Take the 2-minute tour ×
Stack Overflow is a question and answer site for professional and enthusiast programmers. It's 100% free, no registration required.

How can I step through JDK source code in IntelliJ IDEA 7 and see the debug info? I can currently hit breakpoints and step through the code, but the debug info is not available. This means I can't see the value of local variables.

I only want to step through the source code of one class, if that matters. (For what it's worth, it's the javax.swing.text.html.HTMLDocument class (and I do have a copy of the corresponding .java file).)

share|improve this question

6 Answers 6

UPDATE: IntelliJ IDEA 13+ version can provide local variables information without debug info.

Java classes which are part of the JDK are compiled without debug info for the size and performance reasons. If you want debug info in these classes, you'll either need to install a development version of the JDK where the classes are built with the debug info or rebuild the parts of JDK you want to debug from source with the debug info enabled and configure the new JDK with these versions of classes in jars.

This thread provides the instructions how to rebuild JDK classes in rt.jar from the source code with debugging information.

P.S. This question is not specific to IntelliJ IDEA.

share|improve this answer

If you look in [File menu ->] Settings -> Debugger -> Stepping you will see a list "Do not step into these classes", probably with "java.*" listed there. Is that the case? You can turn that off there.

Apparently the debug information is not available. According to this thread:

Sadly the JDK classes have debug information for parameters and local variable stripped off.

Years ago I filed a request that Idea should deduce the necessary information from the source code (basically converting variable names to indexes into the methods local var):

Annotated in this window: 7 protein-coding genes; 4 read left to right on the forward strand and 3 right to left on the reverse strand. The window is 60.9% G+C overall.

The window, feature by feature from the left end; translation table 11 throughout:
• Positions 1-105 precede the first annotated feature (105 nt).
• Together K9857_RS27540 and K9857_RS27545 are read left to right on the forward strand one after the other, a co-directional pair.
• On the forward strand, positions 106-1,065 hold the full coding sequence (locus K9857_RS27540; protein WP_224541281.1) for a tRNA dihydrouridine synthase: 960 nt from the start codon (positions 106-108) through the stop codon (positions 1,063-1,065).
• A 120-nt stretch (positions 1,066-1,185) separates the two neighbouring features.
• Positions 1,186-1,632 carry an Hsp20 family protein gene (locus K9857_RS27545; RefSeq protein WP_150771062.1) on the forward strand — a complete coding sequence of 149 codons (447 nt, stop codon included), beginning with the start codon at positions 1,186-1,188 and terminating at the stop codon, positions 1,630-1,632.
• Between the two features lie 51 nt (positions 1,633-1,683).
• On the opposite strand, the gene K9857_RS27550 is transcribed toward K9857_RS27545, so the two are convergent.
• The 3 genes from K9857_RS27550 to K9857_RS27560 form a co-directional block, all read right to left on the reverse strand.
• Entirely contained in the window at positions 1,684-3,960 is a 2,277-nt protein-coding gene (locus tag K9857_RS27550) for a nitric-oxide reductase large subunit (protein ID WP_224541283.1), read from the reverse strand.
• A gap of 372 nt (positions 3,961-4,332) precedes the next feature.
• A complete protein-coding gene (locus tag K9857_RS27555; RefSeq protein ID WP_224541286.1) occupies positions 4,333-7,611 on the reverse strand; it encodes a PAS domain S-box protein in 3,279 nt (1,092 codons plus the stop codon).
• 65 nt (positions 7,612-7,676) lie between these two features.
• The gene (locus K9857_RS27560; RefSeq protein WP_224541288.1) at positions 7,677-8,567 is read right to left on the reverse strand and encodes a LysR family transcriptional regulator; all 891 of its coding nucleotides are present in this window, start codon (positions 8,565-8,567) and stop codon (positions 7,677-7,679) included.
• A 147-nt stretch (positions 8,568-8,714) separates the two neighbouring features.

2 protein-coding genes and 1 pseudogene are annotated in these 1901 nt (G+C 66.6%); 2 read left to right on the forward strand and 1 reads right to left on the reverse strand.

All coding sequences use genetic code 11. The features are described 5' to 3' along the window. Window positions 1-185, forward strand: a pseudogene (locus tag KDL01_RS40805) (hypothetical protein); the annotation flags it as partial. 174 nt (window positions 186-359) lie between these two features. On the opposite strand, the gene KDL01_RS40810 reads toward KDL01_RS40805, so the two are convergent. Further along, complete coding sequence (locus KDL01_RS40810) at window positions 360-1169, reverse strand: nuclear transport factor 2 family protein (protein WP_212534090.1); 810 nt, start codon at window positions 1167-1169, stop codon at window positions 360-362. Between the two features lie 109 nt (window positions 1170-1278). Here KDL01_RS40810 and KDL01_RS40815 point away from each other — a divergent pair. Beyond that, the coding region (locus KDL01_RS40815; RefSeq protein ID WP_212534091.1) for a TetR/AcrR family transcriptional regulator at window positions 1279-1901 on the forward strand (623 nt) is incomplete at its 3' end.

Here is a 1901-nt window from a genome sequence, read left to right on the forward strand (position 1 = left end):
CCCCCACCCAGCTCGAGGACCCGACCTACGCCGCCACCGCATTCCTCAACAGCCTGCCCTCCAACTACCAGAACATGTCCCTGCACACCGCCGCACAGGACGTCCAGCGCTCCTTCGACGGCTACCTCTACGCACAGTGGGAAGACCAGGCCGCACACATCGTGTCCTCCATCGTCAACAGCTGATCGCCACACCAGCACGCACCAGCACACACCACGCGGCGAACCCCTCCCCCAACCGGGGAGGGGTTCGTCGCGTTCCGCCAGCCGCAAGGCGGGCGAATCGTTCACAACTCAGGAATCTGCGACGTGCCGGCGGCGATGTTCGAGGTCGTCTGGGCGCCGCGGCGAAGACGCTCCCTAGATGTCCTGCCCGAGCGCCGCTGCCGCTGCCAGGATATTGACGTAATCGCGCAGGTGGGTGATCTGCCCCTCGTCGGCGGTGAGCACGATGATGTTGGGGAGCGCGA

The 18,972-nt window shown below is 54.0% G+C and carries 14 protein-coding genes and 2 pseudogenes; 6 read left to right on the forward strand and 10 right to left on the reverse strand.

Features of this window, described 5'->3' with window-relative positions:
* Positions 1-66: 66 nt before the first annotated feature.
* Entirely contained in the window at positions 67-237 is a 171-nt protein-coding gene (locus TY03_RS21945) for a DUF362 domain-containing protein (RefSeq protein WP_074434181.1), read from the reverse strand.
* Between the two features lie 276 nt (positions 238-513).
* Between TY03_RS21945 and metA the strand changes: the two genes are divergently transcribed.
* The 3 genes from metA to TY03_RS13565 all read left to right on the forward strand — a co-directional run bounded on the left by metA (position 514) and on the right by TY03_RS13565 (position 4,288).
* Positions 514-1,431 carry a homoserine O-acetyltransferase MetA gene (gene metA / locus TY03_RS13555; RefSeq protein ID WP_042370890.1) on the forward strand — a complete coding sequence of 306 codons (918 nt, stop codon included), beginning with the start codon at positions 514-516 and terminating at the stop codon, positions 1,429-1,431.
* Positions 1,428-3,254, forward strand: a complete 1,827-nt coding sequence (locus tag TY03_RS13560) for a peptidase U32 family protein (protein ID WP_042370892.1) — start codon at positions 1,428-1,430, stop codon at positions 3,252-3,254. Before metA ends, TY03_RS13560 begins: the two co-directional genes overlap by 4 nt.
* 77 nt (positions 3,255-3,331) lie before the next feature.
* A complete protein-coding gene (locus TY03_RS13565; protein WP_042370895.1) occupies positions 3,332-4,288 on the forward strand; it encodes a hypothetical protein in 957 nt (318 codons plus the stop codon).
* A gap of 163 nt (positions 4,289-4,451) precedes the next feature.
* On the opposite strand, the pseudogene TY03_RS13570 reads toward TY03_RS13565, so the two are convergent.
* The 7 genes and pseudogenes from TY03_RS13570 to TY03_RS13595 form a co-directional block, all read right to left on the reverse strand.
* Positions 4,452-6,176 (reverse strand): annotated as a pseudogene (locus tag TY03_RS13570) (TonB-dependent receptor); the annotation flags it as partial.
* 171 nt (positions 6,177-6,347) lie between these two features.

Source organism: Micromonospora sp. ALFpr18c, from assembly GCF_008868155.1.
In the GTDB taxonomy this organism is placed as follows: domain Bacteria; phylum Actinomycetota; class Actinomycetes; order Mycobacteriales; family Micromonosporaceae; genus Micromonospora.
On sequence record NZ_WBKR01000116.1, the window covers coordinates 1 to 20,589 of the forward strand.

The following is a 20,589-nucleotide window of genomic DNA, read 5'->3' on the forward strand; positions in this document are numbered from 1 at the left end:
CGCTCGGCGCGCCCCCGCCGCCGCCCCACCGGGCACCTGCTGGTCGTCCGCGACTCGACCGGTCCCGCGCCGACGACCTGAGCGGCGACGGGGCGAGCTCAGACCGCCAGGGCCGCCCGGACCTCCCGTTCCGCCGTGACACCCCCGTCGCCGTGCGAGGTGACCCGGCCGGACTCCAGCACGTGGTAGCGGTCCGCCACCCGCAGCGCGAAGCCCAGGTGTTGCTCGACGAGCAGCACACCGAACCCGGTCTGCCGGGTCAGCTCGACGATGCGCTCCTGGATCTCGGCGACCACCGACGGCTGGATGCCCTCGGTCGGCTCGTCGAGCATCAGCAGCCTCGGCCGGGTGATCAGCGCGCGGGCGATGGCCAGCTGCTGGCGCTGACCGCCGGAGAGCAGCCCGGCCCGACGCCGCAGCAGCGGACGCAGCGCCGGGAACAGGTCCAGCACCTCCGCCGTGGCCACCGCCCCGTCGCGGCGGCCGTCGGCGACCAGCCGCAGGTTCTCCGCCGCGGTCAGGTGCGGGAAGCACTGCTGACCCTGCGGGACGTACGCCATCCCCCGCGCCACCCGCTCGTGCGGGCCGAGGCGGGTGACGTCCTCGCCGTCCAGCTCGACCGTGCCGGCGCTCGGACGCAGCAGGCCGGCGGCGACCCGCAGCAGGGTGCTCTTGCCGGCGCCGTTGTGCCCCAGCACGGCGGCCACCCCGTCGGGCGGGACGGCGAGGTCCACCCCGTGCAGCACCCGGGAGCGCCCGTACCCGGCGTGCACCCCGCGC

Debugger: Show variable information when no debug info

Please vote/comment.

As a workaround you can re-compile the JDK from sources, but you need to exclude some classes which do not have all needed source code attached.

Interestingly, you can download the beta version of Java 6u18, which has debug information in it (in the DEBUG bundle).

share|improve this answer
    
As I mentioned in my original post, I can hit my breakpoints just fine in the javax.* classes. The problem is that the debug info is not available. Anyway, just to be sure, I did what you suggested, but the debug info is still not available. –  Paul Reiners Aug 21 '09 at 19:56
  1. Install the JDK
  2. Add src.jar path
    1. Go to: Project Structure (Project Settings) > Platform Settings > SDKs > Sourcepath
    2. Add the path to src.jar
      • OSX example: /Library/Java/JavaVirtualMachines/1.6.0_45-b06-451.jdk/Contents/Home
      • Windows example: C:\Program Files\Java\jdk1.7.0_03 (check Program (x86) for 32-bit)
    3. Wait a long time for indexing!
  3. Remove debugger filter
    1. Go to: Settings > Debugger > Stepping
    2. Uncheck the package(s) you want, e.g. javax.*
share|improve this answer

Along with the "Do not step into these classes" information, the src.jar should be configured. Right-click the project, select "Open Module Settings." Under Platform Settings, select "SDKs." Select the Java SDK version you're using. Select the Sourcepath tab, hit the "+" button, and add your src.jar from the JDK (or the separate source download for the OSX JDK). This will let you open JDK classes and step into them while debugging.

share|improve this answer

setting - compiler - java Compiler - java options, you should check the option "generate debugging info", then, it will compile with debug info.

share|improve this answer

I did this on my Mac to get my Android source code but a similar approach should work for you.

  • File > Project Structure

  • Selected "SDKs" under Platform Settings.

  • Selected "Android SDK"

  • Selected "Sourcepath" tab

  • Pressed "+"

  • Browsed to location of my Java source code

share|improve this answer

Your Answer

 
discard

By posting your answer, you agree to the privacy policy and terms of service.

Not the answer you're looking for? Browse other questions tagged or ask your own question.